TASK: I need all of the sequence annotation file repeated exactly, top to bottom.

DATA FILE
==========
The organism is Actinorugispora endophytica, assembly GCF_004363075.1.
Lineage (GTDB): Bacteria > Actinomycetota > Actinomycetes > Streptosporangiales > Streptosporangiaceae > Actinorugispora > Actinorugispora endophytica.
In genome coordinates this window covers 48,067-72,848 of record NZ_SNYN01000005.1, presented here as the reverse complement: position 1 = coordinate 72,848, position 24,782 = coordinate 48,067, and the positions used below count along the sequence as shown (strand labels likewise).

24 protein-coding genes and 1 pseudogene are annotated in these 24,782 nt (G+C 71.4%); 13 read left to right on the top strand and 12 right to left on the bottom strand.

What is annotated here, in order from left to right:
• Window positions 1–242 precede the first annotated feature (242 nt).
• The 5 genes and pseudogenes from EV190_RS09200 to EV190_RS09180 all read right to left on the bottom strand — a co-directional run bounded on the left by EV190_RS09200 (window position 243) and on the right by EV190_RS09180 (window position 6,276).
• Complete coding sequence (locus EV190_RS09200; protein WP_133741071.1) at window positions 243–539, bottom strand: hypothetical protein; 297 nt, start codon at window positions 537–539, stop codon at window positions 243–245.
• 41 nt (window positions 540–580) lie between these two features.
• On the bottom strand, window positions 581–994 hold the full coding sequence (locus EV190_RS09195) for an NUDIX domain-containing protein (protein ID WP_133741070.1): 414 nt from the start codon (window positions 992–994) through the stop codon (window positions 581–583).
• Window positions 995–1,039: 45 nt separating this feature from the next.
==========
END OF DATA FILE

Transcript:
The organism is Actinorugispora endophytica, assembly GCF_004363075.1.
Lineage (GTDB): Bacteria > Actinomycetota > Actinomycetes > Streptosporangiales > Streptosporangiaceae > Actinorugispora > Actinorugispora endophytica.
In genome coordinates this window covers 48,067-72,848 of record NZ_SNYN01000005.1, presented here as the reverse complement: position 1 = coordinate 72,848, position 24,782 = coordinate 48,067, and the positions used below count along the sequence as shown (strand labels likewise).

24 protein-coding genes and 1 pseudogene are annotated in these 24,782 nt (G+C 71.4%); 13 read left to right on the top strand and 12 right to left on the bottom strand.

What is annotated here, in order from left to right:
• Window positions 1–242 precede the first annotated feature (242 nt).
• The 5 genes and pseudogenes from EV190_RS09200 to EV190_RS09180 all read right to left on the bottom strand — a co-directional run bounded on the left by EV190_RS09200 (window position 243) and on the right by EV190_RS09180 (window position 6,276).
• Complete coding sequence (locus EV190_RS09200; protein WP_133741071.1) at window positions 243–539, bottom strand: hypothetical protein; 297 nt, start codon at window positions 537–539, stop codon at window positions 243–245.
• 41 nt (window positions 540–580) lie between these two features.
• On the bottom strand, window positions 581–994 hold the full coding sequence (locus EV190_RS09195) for an NUDIX domain-containing protein (protein ID WP_133741070.1): 414 nt from the start codon (window positions 992–994) through the stop codon (window positions 581–583).
• Window positions 995–1,039: 45 nt separating this feature from the next.